In another enforcement case last November, one of Swink’s inspectors fined six vendors for giving out food samples without a permit.

State Sen. Bob McCaslin, R-Spokane, even weighed in, accusing Swink and his staff of “abrasive” attitudes, being “overzealous” and threatening Spokane’s economy by hurting tourism.

Swink fired back his own letter: “A food service operator who improperly operates a facility can cause illness and death. I hope you will agree, as you recall the 1993 E. coli outbreak, that this can have a much more significant effect not only on health, but on the economy.”

State health official Miyahara says if the health district doesn’t enforce its laws, which must meet or exceed the state’s, his agency can take over the health district and charge local jurisdictions for services.

“Dr. Beare thinks most of public

health is warm fuzzies,” Swink says. “He doesn’t feel comfortable with enforcement, but that’s our job.”

Health district employees and citi zens have formed a group to fight the merger, but concede it’s a done deal.

The group’s name gives away its members’ feelings: Spokane Citizens Against Takeover, or SCAT.

Few if any employees at the health district support the takeover. But only a handful have the guts to talk about it. There’s been a recent rash of county firings, they note.

Lindy Haunschild and Torney Smith say they no longer can remain silent knowing public health will be at risk when the process becomes politicized. They fear that controversial social programs like needle exchanges and condom giveaways will be the first to go. Then protection of the drinking water supply - the aquifer.

Smith, who manages the department that assesses risks to public health, says he has heard Hasson stress many times the need for approving more septic tanks in the Spokane Valley instead of expensive sewer hookups.

“Development is wonderful, but it should not come at the expense of public health,” Smith says.

Haunschild, a social worker, fears programs for women and children will be stripped because of the public’s venom against substance abusers and welfare recipients.

She says that for every dollar spent on prevention - from pre- to postnatal care to parenting classes - society saves $7.

“Kids who are traumatized when they are little grow up and traumatize others,” Haunschild says. “These programs are critical for public health.”

County Commission Chairman Phil Harris says the health district is a perfect fit under county government. One of the first changes will be putting environmental health - Swink’s shop - under the county’s Public Works Department.

That way, he says, landowners will have one-stop shopping for building, planning and health permits. Developers will still undergo thorough reviews, however, Harris says.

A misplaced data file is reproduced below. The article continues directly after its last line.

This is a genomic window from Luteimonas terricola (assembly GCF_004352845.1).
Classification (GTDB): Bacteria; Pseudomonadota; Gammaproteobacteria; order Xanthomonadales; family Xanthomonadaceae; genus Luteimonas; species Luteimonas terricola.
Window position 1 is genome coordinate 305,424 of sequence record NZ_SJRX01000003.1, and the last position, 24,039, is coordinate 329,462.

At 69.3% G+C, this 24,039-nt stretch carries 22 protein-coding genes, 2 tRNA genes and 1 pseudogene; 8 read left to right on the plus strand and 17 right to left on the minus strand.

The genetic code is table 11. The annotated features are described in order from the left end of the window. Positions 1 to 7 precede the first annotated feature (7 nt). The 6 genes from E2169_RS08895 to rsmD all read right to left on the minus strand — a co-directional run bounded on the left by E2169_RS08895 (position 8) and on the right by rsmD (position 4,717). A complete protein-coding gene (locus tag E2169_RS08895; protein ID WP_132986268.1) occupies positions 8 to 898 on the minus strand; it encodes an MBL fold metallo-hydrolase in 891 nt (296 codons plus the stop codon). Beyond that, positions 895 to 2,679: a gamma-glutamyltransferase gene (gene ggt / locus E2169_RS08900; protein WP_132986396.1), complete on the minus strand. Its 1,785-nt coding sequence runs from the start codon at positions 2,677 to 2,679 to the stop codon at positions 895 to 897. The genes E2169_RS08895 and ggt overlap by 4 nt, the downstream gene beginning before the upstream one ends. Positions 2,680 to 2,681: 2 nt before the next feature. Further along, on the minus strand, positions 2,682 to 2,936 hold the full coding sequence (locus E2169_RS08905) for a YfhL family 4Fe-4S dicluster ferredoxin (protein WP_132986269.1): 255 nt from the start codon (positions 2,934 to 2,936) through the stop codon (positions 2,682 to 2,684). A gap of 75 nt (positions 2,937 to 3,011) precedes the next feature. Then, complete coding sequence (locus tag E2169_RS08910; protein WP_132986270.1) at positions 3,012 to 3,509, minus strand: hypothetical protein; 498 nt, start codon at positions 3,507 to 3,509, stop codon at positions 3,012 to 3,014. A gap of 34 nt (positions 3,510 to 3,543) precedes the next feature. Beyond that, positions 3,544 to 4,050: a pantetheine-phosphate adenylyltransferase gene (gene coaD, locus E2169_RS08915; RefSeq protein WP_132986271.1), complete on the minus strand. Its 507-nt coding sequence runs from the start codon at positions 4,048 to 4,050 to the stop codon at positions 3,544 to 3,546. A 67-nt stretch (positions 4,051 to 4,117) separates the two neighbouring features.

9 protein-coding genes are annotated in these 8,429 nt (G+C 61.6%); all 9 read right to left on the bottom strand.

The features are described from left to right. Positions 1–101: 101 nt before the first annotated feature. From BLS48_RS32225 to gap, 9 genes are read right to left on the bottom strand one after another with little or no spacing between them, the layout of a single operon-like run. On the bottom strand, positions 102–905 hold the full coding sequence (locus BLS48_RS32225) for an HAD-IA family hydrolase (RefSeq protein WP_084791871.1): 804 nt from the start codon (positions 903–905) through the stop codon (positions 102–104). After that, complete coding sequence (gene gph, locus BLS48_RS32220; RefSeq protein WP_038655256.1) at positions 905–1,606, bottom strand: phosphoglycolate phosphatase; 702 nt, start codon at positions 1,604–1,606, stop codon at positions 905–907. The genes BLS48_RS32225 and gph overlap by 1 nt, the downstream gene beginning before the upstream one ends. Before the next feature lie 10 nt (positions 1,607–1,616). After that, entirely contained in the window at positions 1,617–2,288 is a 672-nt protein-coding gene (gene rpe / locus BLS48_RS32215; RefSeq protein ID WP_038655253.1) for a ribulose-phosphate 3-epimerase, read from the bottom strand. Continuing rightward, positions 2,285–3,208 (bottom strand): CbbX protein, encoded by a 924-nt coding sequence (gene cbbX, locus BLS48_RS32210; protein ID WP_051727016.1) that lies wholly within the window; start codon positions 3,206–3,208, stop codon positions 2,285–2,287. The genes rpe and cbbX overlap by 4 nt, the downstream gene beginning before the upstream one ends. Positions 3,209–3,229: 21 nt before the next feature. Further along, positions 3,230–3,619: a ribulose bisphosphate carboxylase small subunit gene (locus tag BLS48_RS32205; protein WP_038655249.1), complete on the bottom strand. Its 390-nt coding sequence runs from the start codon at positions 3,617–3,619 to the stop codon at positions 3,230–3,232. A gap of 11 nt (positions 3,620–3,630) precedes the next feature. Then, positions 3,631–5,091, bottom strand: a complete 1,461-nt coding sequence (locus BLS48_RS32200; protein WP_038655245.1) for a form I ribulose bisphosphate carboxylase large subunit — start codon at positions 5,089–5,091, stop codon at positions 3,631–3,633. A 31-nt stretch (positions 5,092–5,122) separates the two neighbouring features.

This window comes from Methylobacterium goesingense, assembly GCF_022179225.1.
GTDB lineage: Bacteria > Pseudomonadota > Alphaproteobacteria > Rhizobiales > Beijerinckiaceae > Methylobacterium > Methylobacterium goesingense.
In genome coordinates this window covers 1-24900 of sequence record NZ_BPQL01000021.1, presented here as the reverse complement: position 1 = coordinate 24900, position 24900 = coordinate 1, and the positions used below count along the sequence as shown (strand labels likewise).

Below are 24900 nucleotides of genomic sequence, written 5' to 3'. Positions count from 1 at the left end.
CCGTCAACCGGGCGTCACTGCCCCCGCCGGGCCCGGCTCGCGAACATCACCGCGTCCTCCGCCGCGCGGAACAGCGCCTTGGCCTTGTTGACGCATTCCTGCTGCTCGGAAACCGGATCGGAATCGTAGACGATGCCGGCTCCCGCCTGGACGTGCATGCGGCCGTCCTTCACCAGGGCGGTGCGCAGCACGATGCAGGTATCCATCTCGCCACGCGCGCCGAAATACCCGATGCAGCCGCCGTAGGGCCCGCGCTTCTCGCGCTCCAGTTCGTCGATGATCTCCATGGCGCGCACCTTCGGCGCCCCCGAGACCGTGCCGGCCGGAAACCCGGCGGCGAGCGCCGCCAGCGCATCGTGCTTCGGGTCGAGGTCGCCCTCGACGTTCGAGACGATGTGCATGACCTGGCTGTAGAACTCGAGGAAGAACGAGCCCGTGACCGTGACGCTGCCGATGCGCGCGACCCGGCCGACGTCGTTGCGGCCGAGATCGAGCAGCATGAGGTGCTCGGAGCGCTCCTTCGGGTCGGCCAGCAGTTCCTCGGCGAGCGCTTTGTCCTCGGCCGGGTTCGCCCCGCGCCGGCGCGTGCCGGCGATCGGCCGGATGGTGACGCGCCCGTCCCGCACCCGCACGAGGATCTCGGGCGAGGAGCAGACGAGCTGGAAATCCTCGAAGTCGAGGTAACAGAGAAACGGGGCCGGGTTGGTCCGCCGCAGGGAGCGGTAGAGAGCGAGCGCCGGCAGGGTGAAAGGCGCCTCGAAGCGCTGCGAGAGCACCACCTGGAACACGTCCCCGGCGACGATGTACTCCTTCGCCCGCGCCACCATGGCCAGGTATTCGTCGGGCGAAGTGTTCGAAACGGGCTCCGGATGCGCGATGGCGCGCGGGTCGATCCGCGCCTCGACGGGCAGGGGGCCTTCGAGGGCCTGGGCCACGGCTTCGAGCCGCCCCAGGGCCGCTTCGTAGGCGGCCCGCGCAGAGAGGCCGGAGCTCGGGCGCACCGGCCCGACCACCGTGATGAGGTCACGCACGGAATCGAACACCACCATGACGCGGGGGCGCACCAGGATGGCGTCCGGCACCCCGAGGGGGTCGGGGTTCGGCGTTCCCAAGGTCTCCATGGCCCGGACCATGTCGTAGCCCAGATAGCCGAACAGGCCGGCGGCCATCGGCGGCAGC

“We’re becoming more userfriendly,” he says. “But we’re not doing any special favors or throwing out any laws. Everything I’m doing I’m looking in the mirror at and feeling good about it.”

Harris, Hasson and newly appointed Commissioner George Marlton visited more than 100 health district employees on June 28.

An employee videotaped the meeting while Hasson did all the talking.

“I want you to know the (County) Commission was just as surprised to learn that we were going to be recipients of the health district as I think you folks were to learn that you were going to be part of Spokane County,” Hasson told the group.

The Washington Legislature this year passed a law that allows counties to absorb health districts by a majority vote of the county commission. But it makes takeovers optional.

County commissioners for months have said the takeover is mandatory. They now concede it’s a choice.

Some employees called Hasson’s hand, but most bit their lips while he cut the room’s tension by making self-effacing jokes.

“I think all of us elected officials are going to be suspect,” Hasson told the group. “We just are. We are a bunch of bozos.

“… (But) I don’t think it’s our goal to come in and hack away at your health mission.”

, DataTimes MEMO: These sidebars appeared with the story: Undermined During his tenure as environmental health officer, David Swink: Was forced to apologize to an entertainment promoter for fining a half-dozen restaurants that operated without permits at the Interstate Fairgrounds. Tried but failed to shut down an illegal sewage system owned and maintained by Spokane County. Sought new work because Commissioner Steve Hasson has said he’s going to fire him.

Fighting the merger Citizens and employees of the Spokane County Health District are fighting the merger with the County Commission. Spokane Citizens Against Takeover will meet at 6 p.m. July 26. For the location, call organizer Ian Cunningham at 747-7397.

These sidebars appeared with the story: Undermined During his tenure as environmental health officer, David Swink: Was forced to apologize to an entertainment promoter for fining a half-dozen restaurants that operated without permits at the Interstate Fairgrounds. Tried but failed to shut down an illegal sewage system owned and maintained by Spokane County. Sought new work because Commissioner Steve Hasson has said he’s going to fire him.

Fighting the merger Citizens and employees of the Spokane County Health District are fighting the merger with the County Commission. Spokane Citizens Against Takeover will meet at 6 p.m. July 26. For the location, call organizer Ian Cunningham at 747-7397.